Juneau, AK (KINY) - School Board Member, Jeff Short, talks about the importance of Native Language programs.
Alaskan Native languages have reportedly been on the decline, with some surveys even saying that there may be a complete loss of all Native language speakers by the end of the century. Several schools in Southeast Alaska offer programs to maintain that culture, but there is still a lot of room to improve and grow.
Jeff Short with the Juneau School Board talked about Native Language programs from the perspective of the Board in a recent interview. He fears losing a central component of Alaskan culture.
“The biggest worry is that so many of these languages are at risk of going extinct and and so if we're going to save them we need to take pretty strenuous action now.”
Juneau's efforts holds a significance to keep these languages alive in the region.
“At the School Board level it's been brought up that the Juneau School District in particular has a key role to play. Most of the remaining fluent speakers of Tlingit are either in or near Juneau and those are the people who are going to keep the language alive if it’s going to stay alive.”
“By incorporating them into the school district with our Native Language and Native Instruction programs, that offers us both unique opportunities and primary responsibilities to help keep the language vibrant. We’re pretty concerned with finding ways to do that.”
Short proposed putting together a group with the goal of language preservation.
“One way that was coming to the surface is that I suggested creating a task force that would include the School District, the Central Council, Goldbelt, Sealaska, and other people of interest to try and find a way to make sure we’re promoting the Tlingit language and doing all we can to keep it vibrant.”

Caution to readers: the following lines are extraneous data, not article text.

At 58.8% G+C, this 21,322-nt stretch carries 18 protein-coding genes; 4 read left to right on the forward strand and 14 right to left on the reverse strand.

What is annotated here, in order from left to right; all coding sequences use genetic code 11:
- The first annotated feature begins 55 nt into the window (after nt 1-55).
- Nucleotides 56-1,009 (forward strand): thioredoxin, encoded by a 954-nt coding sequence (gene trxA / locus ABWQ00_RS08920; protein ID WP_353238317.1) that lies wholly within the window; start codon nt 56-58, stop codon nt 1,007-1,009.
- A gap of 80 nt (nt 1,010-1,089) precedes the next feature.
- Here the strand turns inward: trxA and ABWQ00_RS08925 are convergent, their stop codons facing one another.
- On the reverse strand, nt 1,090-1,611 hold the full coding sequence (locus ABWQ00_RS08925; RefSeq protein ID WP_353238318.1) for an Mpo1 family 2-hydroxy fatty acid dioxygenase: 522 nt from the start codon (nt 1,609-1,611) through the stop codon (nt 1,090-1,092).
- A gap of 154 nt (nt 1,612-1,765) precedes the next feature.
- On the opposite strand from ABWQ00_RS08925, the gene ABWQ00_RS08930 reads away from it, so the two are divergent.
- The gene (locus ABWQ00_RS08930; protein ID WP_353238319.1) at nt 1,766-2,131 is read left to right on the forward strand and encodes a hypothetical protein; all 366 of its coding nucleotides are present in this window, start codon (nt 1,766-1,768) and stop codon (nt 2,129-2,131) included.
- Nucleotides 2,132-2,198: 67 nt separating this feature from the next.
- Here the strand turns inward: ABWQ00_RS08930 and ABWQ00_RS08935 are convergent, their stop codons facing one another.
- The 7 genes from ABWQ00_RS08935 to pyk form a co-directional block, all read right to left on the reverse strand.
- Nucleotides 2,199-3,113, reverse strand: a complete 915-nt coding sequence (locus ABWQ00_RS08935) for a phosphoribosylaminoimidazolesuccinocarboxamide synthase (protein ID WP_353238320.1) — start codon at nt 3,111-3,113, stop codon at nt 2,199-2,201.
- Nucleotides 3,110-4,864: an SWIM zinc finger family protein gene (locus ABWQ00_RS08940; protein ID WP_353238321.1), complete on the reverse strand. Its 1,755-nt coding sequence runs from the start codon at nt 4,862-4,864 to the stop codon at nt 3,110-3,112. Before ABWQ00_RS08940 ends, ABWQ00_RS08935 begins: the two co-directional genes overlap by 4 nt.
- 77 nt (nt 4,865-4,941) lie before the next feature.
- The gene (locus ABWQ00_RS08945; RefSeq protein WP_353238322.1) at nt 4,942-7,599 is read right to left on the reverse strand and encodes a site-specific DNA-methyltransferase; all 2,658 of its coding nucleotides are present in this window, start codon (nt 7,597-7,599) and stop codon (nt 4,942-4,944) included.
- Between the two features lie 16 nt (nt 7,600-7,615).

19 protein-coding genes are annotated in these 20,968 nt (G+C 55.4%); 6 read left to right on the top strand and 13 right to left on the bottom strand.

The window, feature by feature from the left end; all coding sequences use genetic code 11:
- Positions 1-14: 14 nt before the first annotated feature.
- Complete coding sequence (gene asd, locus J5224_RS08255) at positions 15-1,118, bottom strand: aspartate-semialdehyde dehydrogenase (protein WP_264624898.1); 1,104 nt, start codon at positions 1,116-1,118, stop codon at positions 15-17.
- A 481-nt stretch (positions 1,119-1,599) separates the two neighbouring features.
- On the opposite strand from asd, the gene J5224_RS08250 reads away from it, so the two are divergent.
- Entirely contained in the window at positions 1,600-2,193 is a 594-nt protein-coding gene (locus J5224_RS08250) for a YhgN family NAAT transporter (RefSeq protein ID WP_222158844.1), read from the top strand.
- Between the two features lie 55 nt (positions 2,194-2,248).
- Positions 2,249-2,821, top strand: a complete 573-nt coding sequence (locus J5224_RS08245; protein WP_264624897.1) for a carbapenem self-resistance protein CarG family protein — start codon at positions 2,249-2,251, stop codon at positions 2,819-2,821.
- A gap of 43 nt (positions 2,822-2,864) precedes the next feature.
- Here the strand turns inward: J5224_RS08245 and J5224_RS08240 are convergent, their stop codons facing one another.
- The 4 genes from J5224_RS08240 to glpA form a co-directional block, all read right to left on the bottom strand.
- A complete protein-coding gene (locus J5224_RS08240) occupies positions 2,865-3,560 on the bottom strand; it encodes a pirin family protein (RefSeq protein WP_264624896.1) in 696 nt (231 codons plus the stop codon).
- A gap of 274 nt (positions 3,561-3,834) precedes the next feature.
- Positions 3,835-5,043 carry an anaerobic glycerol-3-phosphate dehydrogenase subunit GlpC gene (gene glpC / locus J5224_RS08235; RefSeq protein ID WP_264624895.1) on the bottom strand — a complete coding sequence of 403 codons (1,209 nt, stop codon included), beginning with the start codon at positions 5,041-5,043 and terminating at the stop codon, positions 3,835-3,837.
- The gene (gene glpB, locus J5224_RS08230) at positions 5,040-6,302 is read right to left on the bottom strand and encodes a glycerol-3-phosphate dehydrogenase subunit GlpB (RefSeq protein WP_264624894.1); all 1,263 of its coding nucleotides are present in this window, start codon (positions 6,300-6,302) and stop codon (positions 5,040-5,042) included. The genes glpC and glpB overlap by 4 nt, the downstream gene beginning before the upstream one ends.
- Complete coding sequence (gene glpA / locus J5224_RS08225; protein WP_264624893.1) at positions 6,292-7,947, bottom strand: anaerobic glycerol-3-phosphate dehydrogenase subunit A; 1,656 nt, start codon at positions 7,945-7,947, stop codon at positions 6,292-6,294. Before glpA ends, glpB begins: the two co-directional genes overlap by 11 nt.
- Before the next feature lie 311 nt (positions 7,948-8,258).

Short said that there is certainly room to grow.
“There’s been very noteworthy success; we have our Tlingit Language and Culture Program in the School District and that's got a lot of students engaged more in the Tlingit language, but there’s also a lot of room for improvement. I’m very interested in exploring ways to bolster that success and finding different things that we can do that will help ensure it.”
One of the biggest hurdles to these programs is the funding needed to keep them going and improve them.
“Funding is the biggest problem, more so than the method. The most effective method that has been well-known for language learning is to have a fluent speaker speak only, in this case, Tlingit to babies for a significant part of the day every day for their first few years of life. If you do that, then they become completely bilingual if the other parent or parents speak English at the same time. They’ll just become flawless between the two languages.”
“That’s where I would ultimately like to get, but to get there is going to require substantial resources, more than we have now.”
To help maintain and improve these programs, Short hopes the Legislature will keep them in mind.
“I hope that the Legislature will include these considerations when they’re thinking about funding for schools in Alaska and continue to support and hopefully increase that support. We’ve had flat funding for the last few years, but we’ve steadily had inflation eating away at how far those dollars stretch.”